This past week, Israel's security threat escalated as its borders became "heated." News channels constantly report on attempted terror attacks and missiles being fired; at the same time, searches for three kidnapped Israeli youths continues. And added to these physical threats were the various UN announcements, mocking the abduction and the three boys' mothers' grief.
As our private little Israeli world is being shaken, the outside world follows intensively another set of events: the World Cup. This might be a different type of "war," but it managed to get more attention than any of the recent attacks on Israel. Honestly, it makes perfect sense. I know I would also center all or most of my attention on the games also, if this series of unfortunate events would have taken place somewhere else.
But since these events all take place here, a truly fascinating anthropological phenomenon is going on, in which we try and divide our attention between our local worries and our global hopes for our preferred team to win. And so, every night, our eyes wander from the television screen — where you can cut the tension with a knife when it is still 0-0 and there are only 10 minutes left — to our smartphones, where the fourth push notification in an hour tells us that another rocket fired from Gaza was intercepted by the Iron Dome.
Experts would presumably call it a some sort of denial: People's hopes for victory in a sports match are a projection of their search for hope in real life. Others may see our preoccupation with the World Cup as a failed attempt to escape our troubles.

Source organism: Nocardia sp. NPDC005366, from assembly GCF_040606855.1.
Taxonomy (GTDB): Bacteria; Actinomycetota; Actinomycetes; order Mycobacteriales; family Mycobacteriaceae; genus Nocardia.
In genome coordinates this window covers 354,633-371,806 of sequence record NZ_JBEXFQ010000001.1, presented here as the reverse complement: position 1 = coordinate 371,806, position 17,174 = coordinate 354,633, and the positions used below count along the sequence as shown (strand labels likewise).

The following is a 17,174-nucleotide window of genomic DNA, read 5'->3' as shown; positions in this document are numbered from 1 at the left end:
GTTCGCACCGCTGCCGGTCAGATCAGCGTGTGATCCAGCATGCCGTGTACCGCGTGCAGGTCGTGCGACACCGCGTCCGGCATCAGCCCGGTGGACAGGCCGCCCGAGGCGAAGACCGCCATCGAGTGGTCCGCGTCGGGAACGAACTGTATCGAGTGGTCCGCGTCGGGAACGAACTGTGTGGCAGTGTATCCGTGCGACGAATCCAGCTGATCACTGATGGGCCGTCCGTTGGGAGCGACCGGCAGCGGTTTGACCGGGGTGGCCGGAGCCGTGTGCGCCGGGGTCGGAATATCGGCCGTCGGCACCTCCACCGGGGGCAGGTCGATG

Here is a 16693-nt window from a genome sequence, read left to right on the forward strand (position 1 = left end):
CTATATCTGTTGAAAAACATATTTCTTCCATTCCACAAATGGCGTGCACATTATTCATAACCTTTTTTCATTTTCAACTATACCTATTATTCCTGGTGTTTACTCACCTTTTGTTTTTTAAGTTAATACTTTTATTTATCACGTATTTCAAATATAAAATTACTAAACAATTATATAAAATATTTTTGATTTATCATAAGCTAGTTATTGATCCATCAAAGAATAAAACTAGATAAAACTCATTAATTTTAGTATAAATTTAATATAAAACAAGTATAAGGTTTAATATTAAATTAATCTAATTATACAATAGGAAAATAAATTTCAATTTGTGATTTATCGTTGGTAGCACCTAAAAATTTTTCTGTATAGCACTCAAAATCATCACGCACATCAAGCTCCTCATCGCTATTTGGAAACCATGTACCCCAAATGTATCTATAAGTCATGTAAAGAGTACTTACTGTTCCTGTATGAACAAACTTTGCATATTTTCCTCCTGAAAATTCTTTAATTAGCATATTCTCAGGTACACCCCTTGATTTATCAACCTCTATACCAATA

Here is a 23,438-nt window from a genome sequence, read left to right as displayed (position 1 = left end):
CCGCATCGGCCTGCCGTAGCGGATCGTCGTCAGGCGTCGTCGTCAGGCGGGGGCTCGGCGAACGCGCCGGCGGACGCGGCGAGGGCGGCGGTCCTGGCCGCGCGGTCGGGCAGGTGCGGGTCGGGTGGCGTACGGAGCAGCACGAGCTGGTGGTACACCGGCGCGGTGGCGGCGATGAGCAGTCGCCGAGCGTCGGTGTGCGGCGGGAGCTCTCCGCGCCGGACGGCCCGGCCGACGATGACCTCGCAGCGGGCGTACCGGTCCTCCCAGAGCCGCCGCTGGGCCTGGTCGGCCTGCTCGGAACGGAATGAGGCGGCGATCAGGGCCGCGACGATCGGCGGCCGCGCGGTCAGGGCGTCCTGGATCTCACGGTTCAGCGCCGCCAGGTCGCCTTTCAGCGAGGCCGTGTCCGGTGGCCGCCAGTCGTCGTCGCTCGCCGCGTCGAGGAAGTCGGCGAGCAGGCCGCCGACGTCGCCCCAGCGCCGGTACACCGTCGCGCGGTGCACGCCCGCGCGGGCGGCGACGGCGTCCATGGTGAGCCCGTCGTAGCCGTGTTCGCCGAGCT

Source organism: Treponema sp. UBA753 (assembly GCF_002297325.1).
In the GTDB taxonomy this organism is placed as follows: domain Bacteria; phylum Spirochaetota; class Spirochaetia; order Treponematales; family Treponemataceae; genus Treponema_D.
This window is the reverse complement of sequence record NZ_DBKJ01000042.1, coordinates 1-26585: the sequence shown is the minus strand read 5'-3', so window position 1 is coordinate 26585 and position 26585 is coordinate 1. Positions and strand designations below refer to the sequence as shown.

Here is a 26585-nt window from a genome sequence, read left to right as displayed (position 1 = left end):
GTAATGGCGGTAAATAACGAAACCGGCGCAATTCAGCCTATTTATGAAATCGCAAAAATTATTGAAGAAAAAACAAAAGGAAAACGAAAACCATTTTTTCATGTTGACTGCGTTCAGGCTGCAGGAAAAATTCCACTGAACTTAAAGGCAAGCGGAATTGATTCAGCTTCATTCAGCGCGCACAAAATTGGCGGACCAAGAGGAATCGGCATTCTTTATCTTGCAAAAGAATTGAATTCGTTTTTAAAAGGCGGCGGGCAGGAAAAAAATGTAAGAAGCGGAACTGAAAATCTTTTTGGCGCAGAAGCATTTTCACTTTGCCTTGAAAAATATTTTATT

I see it as a longing for normalization. From the day Israel was declared an independent state, we have lived under threat. A few decades ago, it came from our neighboring countries; now, it comes from the terror organizations that operate there. Our grandparent' spent their youth defending our country, as did our parents — and now it is our turn. For three generations now, children grow with the understanding that a war can break at any time. Should a third Intifada break, children will learn to avoid public places and bus rides, just like I learned as a child during the second Intifada.
Living under a constant threat will lead us nowhere unless we learn to push it to the back of our minds and live normally. That is how Israel became a leading beach-party country, and how Tel Aviv became one of the gay capitals of the world. That is why we enjoy our country’s beautifully diverse scenery every Saturday morning. It is also why we try and focus our attention to the screen when Leo Messi scores another goal.
This is life in Israel: World Cup and missiles. This is the way it's been for decades and it is probably how it will be for decades to come. This is not an ideal way of life, but this is what we got. We are lucky to have our brave soldiers defending us, providing us with the safety that helps us sleep quietly at night and enjoy World Cup matches. We all wish it will change someday, but we all know it probably won't, so we teach our children about this special Israeli way of life, and they will probably pass is on to their children. This is the Israeli mentality, and it’s what makes us so special.
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